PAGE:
The Organisation for Economic Co-operation and Development (OECD) raised its 2021 global GDP growth forecast Monday but warned that "too many headwinds persist" as not enough COVID-19 vaccines are reaching emerging economies, making the world vulnerable to variants.
The world economy will expand by 5.8 percent this year, the highest since 1973 and up from a previous estimate of 5.6 percent, the Paris-based OECD said in a report, which forecasts Chinese economic growth of 8.5 percent in 2021 and 5.8 percent in 2022.
Most economies should return to their 2019, pre-pandemic levels next year, the OECD said.
This follows a massive global recession last year that was caused by lockdowns and travel curbs imposed by governments to slow the spread of COVID-19.
"It is with some relief that we can see the economic outlook brightening, but with some discomfort that it is doing so in a very uneven way," OECD chief Laurence Boone said in the report.
The recovery is uneven so far, with the United States and China returning to pre-pandemic levels and forecast to have much stronger growth than other major economies such as Japan and Germany.
While the U.S. and South Korea are back to their pre-pandemic income levels, it could take an additional year for much of Europe and three to five years for Mexico and South Africa to catch up.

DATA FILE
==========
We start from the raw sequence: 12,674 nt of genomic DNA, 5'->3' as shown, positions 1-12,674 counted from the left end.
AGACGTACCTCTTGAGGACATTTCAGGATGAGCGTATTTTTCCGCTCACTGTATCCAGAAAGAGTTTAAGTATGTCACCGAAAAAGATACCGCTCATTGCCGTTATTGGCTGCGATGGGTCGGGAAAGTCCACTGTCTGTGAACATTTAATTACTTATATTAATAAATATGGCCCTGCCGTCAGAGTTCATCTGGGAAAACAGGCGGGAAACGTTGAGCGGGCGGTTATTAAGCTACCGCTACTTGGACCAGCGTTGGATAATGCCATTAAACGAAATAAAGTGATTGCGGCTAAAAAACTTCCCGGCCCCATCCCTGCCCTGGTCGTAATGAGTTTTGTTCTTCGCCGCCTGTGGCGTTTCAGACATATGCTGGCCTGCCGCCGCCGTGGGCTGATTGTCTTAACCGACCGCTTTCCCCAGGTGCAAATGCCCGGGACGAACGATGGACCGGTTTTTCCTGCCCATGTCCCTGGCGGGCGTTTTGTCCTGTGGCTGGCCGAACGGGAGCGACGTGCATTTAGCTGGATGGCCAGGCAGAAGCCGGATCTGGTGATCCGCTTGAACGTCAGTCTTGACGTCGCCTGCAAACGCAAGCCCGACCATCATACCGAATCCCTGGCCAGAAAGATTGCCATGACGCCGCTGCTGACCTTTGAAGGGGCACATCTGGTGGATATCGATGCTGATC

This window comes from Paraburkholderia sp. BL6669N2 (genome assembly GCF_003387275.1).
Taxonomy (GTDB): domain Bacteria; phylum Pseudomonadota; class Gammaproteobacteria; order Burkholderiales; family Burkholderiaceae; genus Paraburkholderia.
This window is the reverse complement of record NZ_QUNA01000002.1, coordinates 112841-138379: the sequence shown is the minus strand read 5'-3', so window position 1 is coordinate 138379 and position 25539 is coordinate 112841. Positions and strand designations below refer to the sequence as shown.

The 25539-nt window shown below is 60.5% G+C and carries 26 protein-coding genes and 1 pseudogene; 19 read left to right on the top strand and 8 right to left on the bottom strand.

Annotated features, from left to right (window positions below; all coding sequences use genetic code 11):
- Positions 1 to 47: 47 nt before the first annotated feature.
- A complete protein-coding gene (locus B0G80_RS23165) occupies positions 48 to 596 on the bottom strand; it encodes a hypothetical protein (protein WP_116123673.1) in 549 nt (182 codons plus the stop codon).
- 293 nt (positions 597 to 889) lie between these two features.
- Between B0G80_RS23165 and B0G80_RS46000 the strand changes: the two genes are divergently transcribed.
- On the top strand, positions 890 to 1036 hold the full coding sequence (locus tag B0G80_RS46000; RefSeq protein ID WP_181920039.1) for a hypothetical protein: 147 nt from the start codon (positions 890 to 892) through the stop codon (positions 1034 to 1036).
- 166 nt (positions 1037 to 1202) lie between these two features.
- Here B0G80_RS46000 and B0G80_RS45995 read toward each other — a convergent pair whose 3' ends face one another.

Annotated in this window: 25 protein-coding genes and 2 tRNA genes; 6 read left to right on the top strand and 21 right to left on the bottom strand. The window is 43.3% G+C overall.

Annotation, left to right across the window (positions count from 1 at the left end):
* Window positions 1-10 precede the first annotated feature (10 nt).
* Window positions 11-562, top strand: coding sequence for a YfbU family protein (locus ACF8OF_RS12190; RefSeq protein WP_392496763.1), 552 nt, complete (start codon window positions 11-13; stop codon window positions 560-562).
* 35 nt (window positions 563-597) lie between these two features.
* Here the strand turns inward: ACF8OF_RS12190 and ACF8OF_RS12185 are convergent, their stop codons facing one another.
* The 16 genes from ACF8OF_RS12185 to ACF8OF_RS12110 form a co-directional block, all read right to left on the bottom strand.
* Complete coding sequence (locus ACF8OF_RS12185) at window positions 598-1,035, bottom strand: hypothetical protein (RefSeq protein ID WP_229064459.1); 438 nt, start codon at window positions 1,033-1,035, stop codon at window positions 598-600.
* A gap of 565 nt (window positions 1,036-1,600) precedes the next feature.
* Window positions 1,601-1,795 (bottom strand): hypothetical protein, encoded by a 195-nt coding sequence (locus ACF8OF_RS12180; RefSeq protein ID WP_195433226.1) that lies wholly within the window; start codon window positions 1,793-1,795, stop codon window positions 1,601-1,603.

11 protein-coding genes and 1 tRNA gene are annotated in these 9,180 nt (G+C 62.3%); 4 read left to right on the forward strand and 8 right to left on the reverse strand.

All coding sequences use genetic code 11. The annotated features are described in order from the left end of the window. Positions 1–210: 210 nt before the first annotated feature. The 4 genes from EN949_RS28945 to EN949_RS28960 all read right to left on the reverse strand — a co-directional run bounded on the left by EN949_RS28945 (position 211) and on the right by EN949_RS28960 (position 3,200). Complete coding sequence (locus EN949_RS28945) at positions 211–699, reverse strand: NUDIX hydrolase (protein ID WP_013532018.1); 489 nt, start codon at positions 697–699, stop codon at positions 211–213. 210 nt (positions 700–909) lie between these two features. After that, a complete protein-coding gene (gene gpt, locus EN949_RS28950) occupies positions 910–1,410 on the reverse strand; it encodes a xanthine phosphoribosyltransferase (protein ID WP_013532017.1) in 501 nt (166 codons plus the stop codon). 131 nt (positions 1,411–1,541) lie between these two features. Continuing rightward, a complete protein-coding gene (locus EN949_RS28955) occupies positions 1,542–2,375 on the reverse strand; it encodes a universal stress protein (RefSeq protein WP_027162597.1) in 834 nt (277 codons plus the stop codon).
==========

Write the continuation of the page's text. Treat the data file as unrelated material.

The 38-nation organization, whose members account for 60 percent of global gross domestic product, applauded the rapid reaction of governments to prop up the economy.
"Never in a crisis has policy support – be it health, with the record speed of vaccine development, monetary, fiscal or financial – been so swift and effective," Boone said.
"Yet, too many headwinds persist," she warned.
Boone said it was "very disturbing" that not enough vaccines were reaching emerging and low-income economies.
"This is exposing these economies to a fundamental threat because they have less policy capacity to support activity than advanced economies," she said.
The warning comes as the emergence of more contagious coronavirus variants has raised concerns around the world, with India battling a strain that has caused a surge in cases and deaths.
"As long as the vast majority of the global population is not vaccinated, all of us remain vulnerable to the emergence of new variants," Boone said.